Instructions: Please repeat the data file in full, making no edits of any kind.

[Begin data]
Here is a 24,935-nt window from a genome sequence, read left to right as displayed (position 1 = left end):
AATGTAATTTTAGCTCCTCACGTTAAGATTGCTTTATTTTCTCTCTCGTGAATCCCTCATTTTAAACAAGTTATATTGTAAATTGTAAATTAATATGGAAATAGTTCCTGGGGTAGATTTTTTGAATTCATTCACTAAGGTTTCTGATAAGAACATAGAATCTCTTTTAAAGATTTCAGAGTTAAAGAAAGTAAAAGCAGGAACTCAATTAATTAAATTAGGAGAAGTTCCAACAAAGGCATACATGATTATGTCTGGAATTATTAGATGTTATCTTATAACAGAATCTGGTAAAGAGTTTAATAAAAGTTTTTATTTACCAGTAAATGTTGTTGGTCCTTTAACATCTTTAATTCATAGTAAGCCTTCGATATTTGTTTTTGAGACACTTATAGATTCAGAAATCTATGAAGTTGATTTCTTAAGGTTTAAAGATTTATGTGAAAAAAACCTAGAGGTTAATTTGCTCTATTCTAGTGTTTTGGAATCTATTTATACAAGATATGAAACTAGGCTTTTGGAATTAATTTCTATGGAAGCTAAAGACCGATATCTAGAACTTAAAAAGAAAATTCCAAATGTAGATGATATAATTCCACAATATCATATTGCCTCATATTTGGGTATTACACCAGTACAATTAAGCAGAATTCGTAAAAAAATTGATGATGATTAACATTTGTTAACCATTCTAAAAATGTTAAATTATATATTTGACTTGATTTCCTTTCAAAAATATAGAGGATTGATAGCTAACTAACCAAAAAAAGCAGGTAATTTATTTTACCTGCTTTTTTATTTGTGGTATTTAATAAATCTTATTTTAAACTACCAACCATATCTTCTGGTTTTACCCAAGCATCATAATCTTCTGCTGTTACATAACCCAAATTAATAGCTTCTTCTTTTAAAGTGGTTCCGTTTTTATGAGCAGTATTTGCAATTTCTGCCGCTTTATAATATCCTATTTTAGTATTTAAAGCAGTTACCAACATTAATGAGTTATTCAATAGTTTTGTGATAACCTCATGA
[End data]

Here is a 24,935-nt window from a genome sequence, read left to right as displayed (position 1 = left end):
AATGTAATTTTAGCTCCTCACGTTAAGATTGCTTTATTTTCTCTCTCGTGAATCCCTCATTTTAAACAAGTTATATTGTAAATTGTAAATTAATATGGAAATAGTTCCTGGGGTAGATTTTTTGAATTCATTCACTAAGGTTTCTGATAAGAACATAGAATCTCTTTTAAAGATTTCAGAGTTAAAGAAAGTAAAAGCAGGAACTCAATTAATTAAATTAGGAGAAGTTCCAACAAAGGCATACATGATTATGTCTGGAATTATTAGATGTTATCTTATAACAGAATCTGGTAAAGAGTTTAATAAAAGTTTTTATTTACCAGTAAATGTTGTTGGTCCTTTAACATCTTTAATTCATAGTAAGCCTTCGATATTTGTTTTTGAGACACTTATAGATTCAGAAATCTATGAAGTTGATTTCTTAAGGTTTAAAGATTTATGTGAAAAAAACCTAGAGGTTAATTTGCTCTATTCTAGTGTTTTGGAATCTATTTATACAAGATATGAAACTAGGCTTTTGGAATTAATTTCTATGGAAGCTAAAGACCGATATCTAGAACTTAAAAAGAAAATTCCAAATGTAGATGATATAATTCCACAATATCATATTGCCTCATATTTGGGTATTACACCAGTACAATTAAGCAGAATTCGTAAAAAAATTGATGATGATTAACATTTGTTAACCATTCTAAAAATGTTAAATTATATATTTGACTTGATTTCCTTTCAAAAATATAGAGGATTGATAGCTAACTAACCAAAAAAAGCAGGTAATTTATTTTACCTGCTTTTTTATTTGTGGTATTTAATAAATCTTATTTTAAACTACCAACCATATCTTCTGGTTTTACCCAAGCATCATAATCTTCTGCTGTTACATAACCCAAATTAATAGCTTCTTCTTTTAAAGTGGTTCCGTTTTTATGAGCAGTATTTGCAATTTCTGCCGCTTTATAATATCCTATTTTAGTATTTAAAGCAGTTACCAACATTAATGAGTTATTCAATAGTTTTGTGATAACCTCATGA